The Nova Scotia Supreme Court has finally given some much-needed judicial interpretation to the broadly worded definition of cyberbullying contained in the Cyber-safety Act, SNS 2013, c.2.

The Cyber-safety Act came into force on August 6, 2013.  It created both a tort of cyberbullying and also provided a procedure through which a complainant can seek a protection order against an individual or individuals to stop existing cyberbullying and prohibit future cyberbullying.

Both the tort and the protection order are based on the following definition of cyberbullying:

…any electronic communication through the use of technology including, without limiting the generality of the foregoing, computers, other electronic devices, social networks, text messaging, instant messaging, websites and electronic mail, typically repeated or with continuing effect, that is intended or ought reasonably [to] be expected to cause fear, intimidation, humiliation, distress or other damage or harm to another person’s health, emotional well-being, self-esteem or reputation, and includes assisting or encouraging such communication in any way.[1]

This definition of cyberbullying captures a wide range of communication, from the truly insidious statements calculated to cause fear and intimidation to statements that are simply embarrassing or somehow harmful to the recipient’s emotional well-being.  The definition contains no requirement to show motive or intent, nor does it require that the communication be false or misleading.  On a plain reading of it, true statements could be considered cyberbullying so long as they are repeated and are distressing or harmful to someone’s self-esteem.  Moreover, and as it includes those who “assist” in such communications, the definition is also arguably broad enough to include those who publish the electronic communication, such as web hosts or internet service providers (ISPs).

In Self v Baha’i, 2015 NSSC 94, the court considered the definition of cyberbullying in the context of whether it should vary, rescind or expand on a protection order.  In considering this motion, the court was clearly troubled by the expansive definition of cyberbullying in the Cyber-safety Act, stating that it went “far beyond the ordinary meaning of the term.”   In particular, it was concerned with the definition’s lack of requirement to show intent.

The following quote highlights the court’s concerns and provides a range of scenarios that, on a plain reading of the definition in the Cyber-safety Act, would be cyberbullying :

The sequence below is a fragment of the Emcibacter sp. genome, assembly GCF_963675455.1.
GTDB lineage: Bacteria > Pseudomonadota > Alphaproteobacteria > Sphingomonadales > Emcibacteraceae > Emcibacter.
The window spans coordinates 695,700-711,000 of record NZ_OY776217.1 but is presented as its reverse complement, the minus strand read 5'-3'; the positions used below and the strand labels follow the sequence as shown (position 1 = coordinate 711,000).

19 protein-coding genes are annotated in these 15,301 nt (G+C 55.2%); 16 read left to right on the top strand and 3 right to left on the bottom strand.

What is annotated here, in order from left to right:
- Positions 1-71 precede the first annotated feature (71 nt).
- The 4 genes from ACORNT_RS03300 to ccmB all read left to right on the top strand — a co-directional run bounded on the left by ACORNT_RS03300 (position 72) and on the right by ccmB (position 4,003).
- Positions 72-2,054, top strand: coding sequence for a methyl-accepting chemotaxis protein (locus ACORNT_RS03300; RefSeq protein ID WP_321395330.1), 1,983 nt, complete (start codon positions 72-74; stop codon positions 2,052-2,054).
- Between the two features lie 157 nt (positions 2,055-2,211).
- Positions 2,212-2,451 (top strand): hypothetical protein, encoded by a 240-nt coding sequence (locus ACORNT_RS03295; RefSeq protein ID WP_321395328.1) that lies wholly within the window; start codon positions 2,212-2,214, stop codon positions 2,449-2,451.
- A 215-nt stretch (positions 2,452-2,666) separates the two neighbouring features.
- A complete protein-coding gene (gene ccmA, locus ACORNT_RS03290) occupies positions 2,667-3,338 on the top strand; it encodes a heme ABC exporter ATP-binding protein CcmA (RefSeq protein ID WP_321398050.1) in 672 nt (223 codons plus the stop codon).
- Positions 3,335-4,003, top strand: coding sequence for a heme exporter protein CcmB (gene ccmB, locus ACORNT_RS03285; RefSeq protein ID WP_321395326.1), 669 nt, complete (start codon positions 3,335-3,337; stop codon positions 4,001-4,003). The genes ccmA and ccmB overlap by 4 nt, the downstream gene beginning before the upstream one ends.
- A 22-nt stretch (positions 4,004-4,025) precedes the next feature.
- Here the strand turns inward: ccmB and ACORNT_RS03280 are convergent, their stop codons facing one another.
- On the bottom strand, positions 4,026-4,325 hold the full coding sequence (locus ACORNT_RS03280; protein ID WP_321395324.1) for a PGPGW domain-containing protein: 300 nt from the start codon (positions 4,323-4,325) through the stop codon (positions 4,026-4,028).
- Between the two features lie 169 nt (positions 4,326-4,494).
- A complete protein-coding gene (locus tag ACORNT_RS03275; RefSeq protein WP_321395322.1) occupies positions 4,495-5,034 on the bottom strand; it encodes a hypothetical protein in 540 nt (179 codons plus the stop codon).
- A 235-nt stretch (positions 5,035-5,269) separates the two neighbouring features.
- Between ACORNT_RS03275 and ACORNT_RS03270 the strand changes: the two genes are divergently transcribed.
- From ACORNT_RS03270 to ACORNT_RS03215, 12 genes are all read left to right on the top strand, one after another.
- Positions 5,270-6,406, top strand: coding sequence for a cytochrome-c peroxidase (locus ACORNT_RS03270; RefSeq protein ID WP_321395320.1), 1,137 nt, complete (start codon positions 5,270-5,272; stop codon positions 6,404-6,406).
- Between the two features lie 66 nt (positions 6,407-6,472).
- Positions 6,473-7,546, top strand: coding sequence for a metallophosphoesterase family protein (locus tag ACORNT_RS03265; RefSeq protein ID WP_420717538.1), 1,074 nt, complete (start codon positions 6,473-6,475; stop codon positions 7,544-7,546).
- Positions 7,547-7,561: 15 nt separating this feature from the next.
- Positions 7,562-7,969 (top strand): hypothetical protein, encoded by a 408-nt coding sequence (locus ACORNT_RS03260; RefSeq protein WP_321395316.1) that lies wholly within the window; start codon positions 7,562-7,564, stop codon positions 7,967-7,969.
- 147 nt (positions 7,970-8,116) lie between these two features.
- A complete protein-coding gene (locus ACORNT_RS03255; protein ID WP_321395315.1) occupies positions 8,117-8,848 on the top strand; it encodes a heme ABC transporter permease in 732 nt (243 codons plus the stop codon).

[25] The next thing to note is the absence of conditions or qualifications ordinarily part of the meaning of bullying. Truth does not appear to matter. Motive does not appear to matter. Repetition or continuation might (“repeated or with continuing effect”) or might not (“typically”) matter. A neighbour who calls to warn that smoke is coming from your upstairs windows causes fear. A lawyer who sends a demand letter by fax or e-mail causes intimidation. I expect Bob Dylan caused humiliation to P. F. Sloan when he released “Positively 4th Street”, just as a local on-line newspaper causes humiliation when it reports that someone has been charged with a vile offence. Each is a cyberbully, according to the literal meaning of the definitions, no matter the good intentions of the neighbour, the just demand of the lawyer, or the truthfulness of Mr. Dylan or the newspaper.

While the Bob Dylan reference may be lost on the under-40 crowd, the point is well made.  The definition, as it stands in the Cyber-safety Act, goes well beyond what is ordinarily understood as bullying.

To remedy this, the court in Self v Baha’i determined the definition of cyberbullying in the Cyber-safety Act was intended to include malice.

This is a critical, and much-needed, interpretation.

Self v. Baha’i establishes that one must show evidence of the author’s or publisher’s malice in addition to the recipient’s harm in order to satisfy the definition of cyberbullying.  It imports the element of intent and ill will into the communication.

This will potentially have a profound impact on the future application of the Cyber-safety Act.  For a plaintiff or complainant, it may make it more difficult to meet the definition of cyberbullying, whether that be for the purpose of obtaining a protection order or for pursuing a tort action in cyberbullying.  For a defendant, it should have the effect of removing the innocuous or innocent communications from the definition of cyberbullying.   It should also protect the passive web host and ISP publishers of the electronic communication in question from being the target of a cyberbullying claim.

Overall, the requirement to show malice should limit the cases of cyberbullying to those that perhaps were the intended target of this legislation.